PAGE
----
● Low FODMAP diet: The low FODMAP diet eliminates short-chain carbohydrates that aren’t properly absorbed, and therefore, promote GI symptoms. This diet has been shown to help people with IBS, and it may reduce symptoms (but not underlying inflammation) among people with Crohn's disease and colitis.
● The specific carbohydrate diet: This protocol bans grains, processed foods, soy, lactose and sugar, as well as some vegetables. It has shown promise for improving symptoms of Crohn’s disease and colitis.
● Autoimmune protocol diet. This elimination diet removes eggs, nuts, seeds, coffee, alcohol, refined sugars and oils, food additives, nightshade vegetables, grains and legumes. It’s intended to improve symptoms of a range of autoimmune disorders, including rheumatoid arthritis, psoriasis, Hashimoto’s disease and Crohn’s disease. There are some studies suggesting it may be beneficial, but more research is needed.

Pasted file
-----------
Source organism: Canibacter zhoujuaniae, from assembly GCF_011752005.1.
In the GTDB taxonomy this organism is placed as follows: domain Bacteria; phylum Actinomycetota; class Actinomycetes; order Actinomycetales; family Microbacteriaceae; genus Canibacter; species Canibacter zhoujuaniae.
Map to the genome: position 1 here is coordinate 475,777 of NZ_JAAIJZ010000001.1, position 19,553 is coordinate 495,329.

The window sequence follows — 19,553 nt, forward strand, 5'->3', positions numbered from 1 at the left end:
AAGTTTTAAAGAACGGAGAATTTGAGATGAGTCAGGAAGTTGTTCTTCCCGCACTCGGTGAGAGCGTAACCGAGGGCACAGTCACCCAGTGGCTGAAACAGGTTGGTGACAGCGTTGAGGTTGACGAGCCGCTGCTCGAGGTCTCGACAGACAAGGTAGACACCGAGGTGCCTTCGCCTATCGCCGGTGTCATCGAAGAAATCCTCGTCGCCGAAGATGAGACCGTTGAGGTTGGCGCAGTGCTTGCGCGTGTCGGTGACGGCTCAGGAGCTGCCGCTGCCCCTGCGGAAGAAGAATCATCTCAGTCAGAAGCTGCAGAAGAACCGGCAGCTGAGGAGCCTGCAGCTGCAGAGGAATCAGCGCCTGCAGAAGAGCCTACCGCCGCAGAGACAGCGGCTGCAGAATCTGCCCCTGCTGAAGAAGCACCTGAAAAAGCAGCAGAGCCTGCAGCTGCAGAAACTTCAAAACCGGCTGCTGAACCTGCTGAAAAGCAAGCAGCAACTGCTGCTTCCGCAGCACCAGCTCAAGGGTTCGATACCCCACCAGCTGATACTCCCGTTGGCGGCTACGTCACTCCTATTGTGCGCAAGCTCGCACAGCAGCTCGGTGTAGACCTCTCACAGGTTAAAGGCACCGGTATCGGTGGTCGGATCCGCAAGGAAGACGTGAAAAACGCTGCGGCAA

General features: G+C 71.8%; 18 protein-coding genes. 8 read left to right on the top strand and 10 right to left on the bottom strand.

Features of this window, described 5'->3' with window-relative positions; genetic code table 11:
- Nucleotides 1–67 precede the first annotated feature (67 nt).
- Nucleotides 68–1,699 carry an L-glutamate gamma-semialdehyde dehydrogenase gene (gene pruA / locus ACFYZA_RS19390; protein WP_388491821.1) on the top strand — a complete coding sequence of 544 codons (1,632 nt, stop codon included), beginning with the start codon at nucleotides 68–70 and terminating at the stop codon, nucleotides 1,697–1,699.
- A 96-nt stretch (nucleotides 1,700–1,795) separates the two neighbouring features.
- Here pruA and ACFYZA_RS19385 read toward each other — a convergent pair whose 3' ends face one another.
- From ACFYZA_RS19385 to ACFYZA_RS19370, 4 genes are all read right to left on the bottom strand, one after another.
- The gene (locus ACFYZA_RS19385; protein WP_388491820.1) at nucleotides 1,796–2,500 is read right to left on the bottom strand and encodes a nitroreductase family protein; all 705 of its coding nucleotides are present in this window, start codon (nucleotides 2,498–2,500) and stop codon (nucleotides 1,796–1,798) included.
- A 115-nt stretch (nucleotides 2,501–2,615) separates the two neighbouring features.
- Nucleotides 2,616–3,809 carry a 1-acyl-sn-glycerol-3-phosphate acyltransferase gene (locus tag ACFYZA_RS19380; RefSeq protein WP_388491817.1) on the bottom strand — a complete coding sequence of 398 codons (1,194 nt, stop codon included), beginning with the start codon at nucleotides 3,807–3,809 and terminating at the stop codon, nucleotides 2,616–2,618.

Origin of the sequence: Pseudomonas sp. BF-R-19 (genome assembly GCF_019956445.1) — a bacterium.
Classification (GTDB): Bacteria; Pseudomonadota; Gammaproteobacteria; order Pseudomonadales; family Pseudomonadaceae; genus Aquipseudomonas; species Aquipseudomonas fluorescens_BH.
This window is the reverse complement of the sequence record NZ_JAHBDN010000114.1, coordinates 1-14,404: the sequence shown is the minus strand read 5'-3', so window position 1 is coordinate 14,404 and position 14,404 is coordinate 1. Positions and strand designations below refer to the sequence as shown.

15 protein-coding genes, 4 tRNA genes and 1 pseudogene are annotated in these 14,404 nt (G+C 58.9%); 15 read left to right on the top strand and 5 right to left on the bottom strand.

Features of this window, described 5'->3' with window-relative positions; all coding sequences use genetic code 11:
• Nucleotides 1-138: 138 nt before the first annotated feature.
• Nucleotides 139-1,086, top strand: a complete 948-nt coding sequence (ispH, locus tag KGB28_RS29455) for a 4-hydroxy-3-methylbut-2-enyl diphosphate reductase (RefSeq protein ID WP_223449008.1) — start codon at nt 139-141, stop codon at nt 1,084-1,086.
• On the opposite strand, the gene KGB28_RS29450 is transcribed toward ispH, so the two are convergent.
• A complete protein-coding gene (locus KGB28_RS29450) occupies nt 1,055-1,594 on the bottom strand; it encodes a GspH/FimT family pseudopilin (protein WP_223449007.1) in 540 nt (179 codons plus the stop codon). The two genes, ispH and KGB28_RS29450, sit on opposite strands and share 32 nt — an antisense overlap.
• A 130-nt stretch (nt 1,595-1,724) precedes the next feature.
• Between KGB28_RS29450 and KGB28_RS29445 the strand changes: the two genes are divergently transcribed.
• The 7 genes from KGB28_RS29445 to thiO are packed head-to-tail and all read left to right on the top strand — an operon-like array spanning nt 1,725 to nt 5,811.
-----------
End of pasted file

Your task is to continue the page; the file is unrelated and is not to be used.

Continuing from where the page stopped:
● Whole 30: This program bans added sugar and artificial sweeteners, grains, legumes, dairy, processed foods and alcohol for 30 days. While it has a huge following, it hasn’t been studied, so there’s no clear evidence that it’s helpful, and if so, who might benefit.
● Paleo diet. Dairy, processed foods, foods with added sugars, starchy vegetables (like potatoes) and legumes are excluded on this plan. Research isn’t conclusive, but some evidence points to the fact that this diet may improve glucose tolerance, risk factors for heart disease and weight management. However, we don’t know if people would fare better on a paleo diet than another well-researched eating pattern, such as the Mediterranean diet. The research that exists pits the diet against a more processed diet, so switching to whole foods could be the beneficial factor, rather than the types of foods that are eliminated or eaten.